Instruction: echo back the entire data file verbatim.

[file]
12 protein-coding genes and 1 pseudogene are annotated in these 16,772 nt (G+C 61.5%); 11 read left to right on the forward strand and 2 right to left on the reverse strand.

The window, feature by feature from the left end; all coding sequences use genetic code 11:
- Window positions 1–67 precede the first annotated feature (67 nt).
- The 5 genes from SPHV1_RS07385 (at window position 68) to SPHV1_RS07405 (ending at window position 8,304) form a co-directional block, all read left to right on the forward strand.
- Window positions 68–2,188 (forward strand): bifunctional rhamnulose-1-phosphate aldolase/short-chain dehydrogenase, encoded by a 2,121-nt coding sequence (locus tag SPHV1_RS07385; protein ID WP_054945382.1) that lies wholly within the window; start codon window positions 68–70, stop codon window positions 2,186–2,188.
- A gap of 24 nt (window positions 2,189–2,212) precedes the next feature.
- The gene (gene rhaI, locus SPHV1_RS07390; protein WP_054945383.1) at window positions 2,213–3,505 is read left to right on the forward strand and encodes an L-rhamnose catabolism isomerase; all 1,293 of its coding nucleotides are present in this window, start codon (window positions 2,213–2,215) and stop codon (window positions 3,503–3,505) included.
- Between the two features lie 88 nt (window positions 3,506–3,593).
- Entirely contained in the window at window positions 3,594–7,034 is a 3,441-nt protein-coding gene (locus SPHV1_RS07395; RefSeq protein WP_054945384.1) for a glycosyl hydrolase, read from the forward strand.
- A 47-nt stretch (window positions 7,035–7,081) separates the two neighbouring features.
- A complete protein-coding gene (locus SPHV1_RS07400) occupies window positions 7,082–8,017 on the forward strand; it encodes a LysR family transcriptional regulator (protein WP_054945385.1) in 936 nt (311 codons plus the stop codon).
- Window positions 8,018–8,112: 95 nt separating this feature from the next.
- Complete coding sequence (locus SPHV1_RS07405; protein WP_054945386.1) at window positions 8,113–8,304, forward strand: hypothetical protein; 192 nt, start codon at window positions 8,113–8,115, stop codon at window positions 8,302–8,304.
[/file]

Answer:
12 protein-coding genes and 1 pseudogene are annotated in these 16,772 nt (G+C 61.5%); 11 read left to right on the forward strand and 2 right to left on the reverse strand.

The window, feature by feature from the left end; all coding sequences use genetic code 11:
- Window positions 1–67 precede the first annotated feature (67 nt).
- The 5 genes from SPHV1_RS07385 (at window position 68) to SPHV1_RS07405 (ending at window position 8,304) form a co-directional block, all read left to right on the forward strand.
- Window positions 68–2,188 (forward strand): bifunctional rhamnulose-1-phosphate aldolase/short-chain dehydrogenase, encoded by a 2,121-nt coding sequence (locus tag SPHV1_RS07385; protein ID WP_054945382.1) that lies wholly within the window; start codon window positions 68–70, stop codon window positions 2,186–2,188.
- A gap of 24 nt (window positions 2,189–2,212) precedes the next feature.
- The gene (gene rhaI, locus SPHV1_RS07390; protein WP_054945383.1) at window positions 2,213–3,505 is read left to right on the forward strand and encodes an L-rhamnose catabolism isomerase; all 1,293 of its coding nucleotides are present in this window, start codon (window positions 2,213–2,215) and stop codon (window positions 3,503–3,505) included.
- Between the two features lie 88 nt (window positions 3,506–3,593).
- Entirely contained in the window at window positions 3,594–7,034 is a 3,441-nt protein-coding gene (locus SPHV1_RS07395; RefSeq protein WP_054945384.1) for a glycosyl hydrolase, read from the forward strand.
- A 47-nt stretch (window positions 7,035–7,081) separates the two neighbouring features.
- A complete protein-coding gene (locus SPHV1_RS07400) occupies window positions 7,082–8,017 on the forward strand; it encodes a LysR family transcriptional regulator (protein WP_054945385.1) in 936 nt (311 codons plus the stop codon).
- Window positions 8,018–8,112: 95 nt separating this feature from the next.
- Complete coding sequence (locus SPHV1_RS07405; protein WP_054945386.1) at window positions 8,113–8,304, forward strand: hypothetical protein; 192 nt, start codon at window positions 8,113–8,115, stop codon at window positions 8,302–8,304.